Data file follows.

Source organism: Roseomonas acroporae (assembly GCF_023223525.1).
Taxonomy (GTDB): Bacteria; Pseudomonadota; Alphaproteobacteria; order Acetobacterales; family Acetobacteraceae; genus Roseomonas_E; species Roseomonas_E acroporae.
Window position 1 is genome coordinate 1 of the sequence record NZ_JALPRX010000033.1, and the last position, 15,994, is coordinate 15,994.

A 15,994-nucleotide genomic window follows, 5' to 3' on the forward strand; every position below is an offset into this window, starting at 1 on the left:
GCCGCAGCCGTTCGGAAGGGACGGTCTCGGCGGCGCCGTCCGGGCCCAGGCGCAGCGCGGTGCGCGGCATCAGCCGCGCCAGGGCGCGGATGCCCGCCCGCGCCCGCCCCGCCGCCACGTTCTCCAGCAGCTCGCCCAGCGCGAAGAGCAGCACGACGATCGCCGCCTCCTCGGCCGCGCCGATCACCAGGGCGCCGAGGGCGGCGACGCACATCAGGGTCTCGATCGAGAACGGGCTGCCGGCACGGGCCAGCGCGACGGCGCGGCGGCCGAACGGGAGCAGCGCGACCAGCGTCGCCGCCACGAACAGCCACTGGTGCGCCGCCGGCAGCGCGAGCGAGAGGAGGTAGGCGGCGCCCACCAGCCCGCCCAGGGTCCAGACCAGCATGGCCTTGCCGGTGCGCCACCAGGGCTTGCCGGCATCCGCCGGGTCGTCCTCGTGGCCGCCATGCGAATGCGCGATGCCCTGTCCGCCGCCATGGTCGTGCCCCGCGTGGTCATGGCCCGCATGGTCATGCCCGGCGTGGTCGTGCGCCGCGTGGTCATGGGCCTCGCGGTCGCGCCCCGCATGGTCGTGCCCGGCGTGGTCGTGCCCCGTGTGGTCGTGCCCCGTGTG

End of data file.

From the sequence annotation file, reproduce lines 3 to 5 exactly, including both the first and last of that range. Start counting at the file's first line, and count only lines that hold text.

Window position 1 is genome coordinate 1 of the sequence record NZ_JALPRX010000033.1, and the last position, 15,994, is coordinate 15,994.

A 15,994-nucleotide genomic window follows, 5' to 3' on the forward strand; every position below is an offset into this window, starting at 1 on the left:
GCCGCAGCCGTTCGGAAGGGACGGTCTCGGCGGCGCCGTCCGGGCCCAGGCGCAGCGCGGTGCGCGGCATCAGCCGCGCCAGGGCGCGGATGCCCGCCCGCGCCCGCCCCGCCGCCACGTTCTCCAGCAGCTCGCCCAGCGCGAAGAGCAGCACGACGATCGCCGCCTCCTCGGCCGCGCCGATCACCAGGGCGCCGAGGGCGGCGACGCACATCAGGGTCTCGATCGAGAACGGGCTGCCGGCACGGGCCAGCGCGACGGCGCGGCGGCCGAACGGGAGCAGCGCGACCAGCGTCGCCGCCACGAACAGCCACTGGTGCGCCGCCGGCAGCGCGAGCGAGAGGAGGTAGGCGGCGCCCACCAGCCCGCCCAGGGTCCAGACCAGCATGGCCTTGCCGGTGCGCCACCAGGGCTTGCCGGCATCCGCCGGGTCGTCCTCGTGGCCGCCATGCGAATGCGCGATGCCCTGTCCGCCGCCATGGTCGTGCCCCGCGTGGTCATGGCCCGCATGGTCATGCCCGGCGTGGTCGTGCGCCGCGTGGTCATGGGCCTCGCGGTCGCGCCCCGCATGGTCGTGCCCGGCGTGGTCGTGCCCCGTGTGGTCGTGCCCCGTGTG